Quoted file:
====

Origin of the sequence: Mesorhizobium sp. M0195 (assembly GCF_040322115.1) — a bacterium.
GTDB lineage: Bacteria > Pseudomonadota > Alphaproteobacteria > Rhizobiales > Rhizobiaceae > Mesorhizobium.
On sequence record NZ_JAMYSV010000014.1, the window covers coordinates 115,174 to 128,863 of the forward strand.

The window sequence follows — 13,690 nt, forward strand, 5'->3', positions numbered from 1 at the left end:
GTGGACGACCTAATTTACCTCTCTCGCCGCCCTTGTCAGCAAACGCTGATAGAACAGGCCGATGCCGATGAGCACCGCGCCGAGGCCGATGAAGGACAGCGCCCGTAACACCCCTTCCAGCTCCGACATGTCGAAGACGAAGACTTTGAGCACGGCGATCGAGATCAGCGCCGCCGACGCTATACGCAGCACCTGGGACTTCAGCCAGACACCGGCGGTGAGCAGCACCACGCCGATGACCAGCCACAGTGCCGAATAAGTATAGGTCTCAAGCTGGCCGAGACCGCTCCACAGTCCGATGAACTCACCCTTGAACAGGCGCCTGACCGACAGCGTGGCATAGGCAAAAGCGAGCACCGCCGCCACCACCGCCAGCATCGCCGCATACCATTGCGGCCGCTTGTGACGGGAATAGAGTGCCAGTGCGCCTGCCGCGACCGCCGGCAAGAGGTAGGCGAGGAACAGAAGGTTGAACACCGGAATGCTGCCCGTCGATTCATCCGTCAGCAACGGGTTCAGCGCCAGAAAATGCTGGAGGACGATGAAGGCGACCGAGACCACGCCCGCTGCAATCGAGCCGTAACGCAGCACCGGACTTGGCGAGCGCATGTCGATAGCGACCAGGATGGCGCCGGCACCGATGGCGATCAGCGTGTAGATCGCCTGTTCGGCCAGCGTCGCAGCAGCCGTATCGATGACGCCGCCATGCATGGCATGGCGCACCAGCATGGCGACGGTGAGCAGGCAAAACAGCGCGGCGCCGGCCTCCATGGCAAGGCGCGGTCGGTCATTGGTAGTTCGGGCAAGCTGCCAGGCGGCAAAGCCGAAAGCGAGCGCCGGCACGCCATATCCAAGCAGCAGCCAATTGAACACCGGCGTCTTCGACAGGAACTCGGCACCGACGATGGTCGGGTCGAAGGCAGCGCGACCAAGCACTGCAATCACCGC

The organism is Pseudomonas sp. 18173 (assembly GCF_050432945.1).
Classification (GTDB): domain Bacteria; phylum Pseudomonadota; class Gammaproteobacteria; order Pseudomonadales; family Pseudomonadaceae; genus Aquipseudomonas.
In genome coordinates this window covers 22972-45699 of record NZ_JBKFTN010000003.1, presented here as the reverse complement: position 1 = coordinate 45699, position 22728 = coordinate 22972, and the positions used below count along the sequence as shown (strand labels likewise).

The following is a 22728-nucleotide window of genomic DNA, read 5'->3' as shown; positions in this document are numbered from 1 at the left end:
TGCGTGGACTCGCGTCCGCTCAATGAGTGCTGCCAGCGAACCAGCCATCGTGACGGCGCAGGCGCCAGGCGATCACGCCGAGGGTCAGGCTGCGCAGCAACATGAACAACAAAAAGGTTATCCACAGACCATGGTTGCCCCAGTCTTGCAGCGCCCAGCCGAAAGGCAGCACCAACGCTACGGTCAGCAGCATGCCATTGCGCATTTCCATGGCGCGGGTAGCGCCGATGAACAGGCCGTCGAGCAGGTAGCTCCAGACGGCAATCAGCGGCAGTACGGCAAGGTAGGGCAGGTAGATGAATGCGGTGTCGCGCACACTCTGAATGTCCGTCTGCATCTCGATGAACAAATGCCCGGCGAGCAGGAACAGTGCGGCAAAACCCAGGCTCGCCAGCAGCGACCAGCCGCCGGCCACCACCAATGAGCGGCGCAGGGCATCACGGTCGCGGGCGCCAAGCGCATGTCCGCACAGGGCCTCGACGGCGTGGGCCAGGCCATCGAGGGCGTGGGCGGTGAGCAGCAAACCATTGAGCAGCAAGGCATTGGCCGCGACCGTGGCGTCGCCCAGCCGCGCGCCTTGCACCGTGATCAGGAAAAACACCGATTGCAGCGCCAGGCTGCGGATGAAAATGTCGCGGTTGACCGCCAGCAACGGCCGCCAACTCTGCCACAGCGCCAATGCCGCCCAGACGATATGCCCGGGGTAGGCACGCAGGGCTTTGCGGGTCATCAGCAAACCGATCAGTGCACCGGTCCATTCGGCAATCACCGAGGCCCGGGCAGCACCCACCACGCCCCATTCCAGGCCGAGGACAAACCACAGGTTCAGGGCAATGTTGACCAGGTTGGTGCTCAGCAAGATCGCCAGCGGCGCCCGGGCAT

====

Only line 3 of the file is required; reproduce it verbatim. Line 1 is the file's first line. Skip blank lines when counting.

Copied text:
On sequence record NZ_JAMYSV010000014.1, the window covers coordinates 115,174 to 128,863 of the forward strand.